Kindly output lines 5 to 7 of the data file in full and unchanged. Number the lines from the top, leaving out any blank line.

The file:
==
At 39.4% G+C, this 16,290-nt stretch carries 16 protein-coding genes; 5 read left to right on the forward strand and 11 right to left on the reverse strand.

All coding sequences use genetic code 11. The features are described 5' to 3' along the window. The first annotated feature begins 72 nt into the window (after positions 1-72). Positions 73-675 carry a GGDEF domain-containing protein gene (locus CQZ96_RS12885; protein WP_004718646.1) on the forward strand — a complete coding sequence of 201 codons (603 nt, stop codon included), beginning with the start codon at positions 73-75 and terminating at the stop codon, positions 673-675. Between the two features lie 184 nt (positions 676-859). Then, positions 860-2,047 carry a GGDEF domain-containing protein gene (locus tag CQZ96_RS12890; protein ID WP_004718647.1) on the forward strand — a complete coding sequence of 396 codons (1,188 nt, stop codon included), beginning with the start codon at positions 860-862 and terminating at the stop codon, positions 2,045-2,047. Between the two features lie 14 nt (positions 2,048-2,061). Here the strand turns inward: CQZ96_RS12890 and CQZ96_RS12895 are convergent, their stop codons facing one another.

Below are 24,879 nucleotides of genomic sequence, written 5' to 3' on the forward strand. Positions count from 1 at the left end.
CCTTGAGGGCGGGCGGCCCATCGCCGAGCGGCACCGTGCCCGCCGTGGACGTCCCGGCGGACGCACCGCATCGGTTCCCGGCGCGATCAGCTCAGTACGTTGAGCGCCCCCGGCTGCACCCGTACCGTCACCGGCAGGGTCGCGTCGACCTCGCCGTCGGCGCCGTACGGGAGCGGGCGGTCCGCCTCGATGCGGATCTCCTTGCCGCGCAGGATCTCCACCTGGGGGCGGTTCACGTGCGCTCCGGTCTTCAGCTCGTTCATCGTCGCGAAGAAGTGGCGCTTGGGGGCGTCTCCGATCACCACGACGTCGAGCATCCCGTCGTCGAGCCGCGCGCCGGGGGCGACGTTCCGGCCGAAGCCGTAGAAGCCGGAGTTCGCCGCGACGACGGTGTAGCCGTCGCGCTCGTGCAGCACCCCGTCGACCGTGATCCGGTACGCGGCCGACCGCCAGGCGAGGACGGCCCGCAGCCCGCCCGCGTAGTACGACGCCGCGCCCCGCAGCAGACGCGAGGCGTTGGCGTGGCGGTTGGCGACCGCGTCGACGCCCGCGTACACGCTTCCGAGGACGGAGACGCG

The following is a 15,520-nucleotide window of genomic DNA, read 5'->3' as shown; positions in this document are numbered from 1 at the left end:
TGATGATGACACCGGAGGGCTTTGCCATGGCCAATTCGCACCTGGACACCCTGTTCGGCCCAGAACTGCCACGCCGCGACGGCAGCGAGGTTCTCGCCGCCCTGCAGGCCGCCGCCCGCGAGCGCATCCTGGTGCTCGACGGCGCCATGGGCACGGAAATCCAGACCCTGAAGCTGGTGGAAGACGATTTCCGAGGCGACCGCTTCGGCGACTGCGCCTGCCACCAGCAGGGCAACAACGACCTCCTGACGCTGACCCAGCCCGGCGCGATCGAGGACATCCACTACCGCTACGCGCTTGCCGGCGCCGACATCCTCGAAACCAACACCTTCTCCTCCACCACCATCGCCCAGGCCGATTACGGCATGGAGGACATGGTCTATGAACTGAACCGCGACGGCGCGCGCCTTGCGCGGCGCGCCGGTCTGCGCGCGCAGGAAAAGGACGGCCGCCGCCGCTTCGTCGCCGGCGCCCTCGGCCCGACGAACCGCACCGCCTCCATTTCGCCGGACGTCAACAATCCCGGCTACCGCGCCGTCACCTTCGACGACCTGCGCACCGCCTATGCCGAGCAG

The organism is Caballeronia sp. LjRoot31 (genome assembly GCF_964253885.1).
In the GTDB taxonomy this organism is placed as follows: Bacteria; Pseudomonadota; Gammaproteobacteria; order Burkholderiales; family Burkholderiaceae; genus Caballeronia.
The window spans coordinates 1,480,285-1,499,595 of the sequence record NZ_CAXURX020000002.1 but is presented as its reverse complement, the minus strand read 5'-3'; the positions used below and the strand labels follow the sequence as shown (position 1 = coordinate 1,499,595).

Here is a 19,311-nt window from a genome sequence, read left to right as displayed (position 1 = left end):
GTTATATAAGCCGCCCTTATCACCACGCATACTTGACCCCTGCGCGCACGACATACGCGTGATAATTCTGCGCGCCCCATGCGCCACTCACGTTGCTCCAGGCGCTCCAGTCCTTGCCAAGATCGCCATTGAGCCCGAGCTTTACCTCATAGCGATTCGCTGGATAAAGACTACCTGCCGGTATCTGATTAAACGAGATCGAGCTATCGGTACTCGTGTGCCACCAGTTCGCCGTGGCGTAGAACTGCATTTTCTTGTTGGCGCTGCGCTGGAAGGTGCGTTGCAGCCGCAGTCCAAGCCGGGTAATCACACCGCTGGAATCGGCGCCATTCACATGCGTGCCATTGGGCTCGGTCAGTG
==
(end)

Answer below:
The following is a 15,520-nucleotide window of genomic DNA, read 5'->3' as shown; positions in this document are numbered from 1 at the left end:
TGATGATGACACCGGAGGGCTTTGCCATGGCCAATTCGCACCTGGACACCCTGTTCGGCCCAGAACTGCCACGCCGCGACGGCAGCGAGGTTCTCGCCGCCCTGCAGGCCGCCGCCCGCGAGCGCATCCTGGTGCTCGACGGCGCCATGGGCACGGAAATCCAGACCCTGAAGCTGGTGGAAGACGATTTCCGAGGCGACCGCTTCGGCGACTGCGCCTGCCACCAGCAGGGCAACAACGACCTCCTGACGCTGACCCAGCCCGGCGCGATCGAGGACATCCACTACCGCTACGCGCTTGCCGGCGCCGACATCCTCGAAACCAACACCTTCTCCTCCACCACCATCGCCCAGGCCGATTACGGCATGGAGGACATGGTCTATGAACTGAACCGCGACGGCGCGCGCCTTGCGCGGCGCGCCGGTCTGCGCGCGCAGGAAAAGGACGGCCGCCGCCGCTTCGTCGCCGGCGCCCTCGGCCCGACGAACCGCACCGCCTCCATTTCGCCGGACGTCAACAATCCCGGCTACCGCGCCGTCACCTTCGACGACCTGCGCACCGCCTATGCCGAGCAG

The organism is Caballeronia sp. LjRoot31 (genome assembly GCF_964253885.1).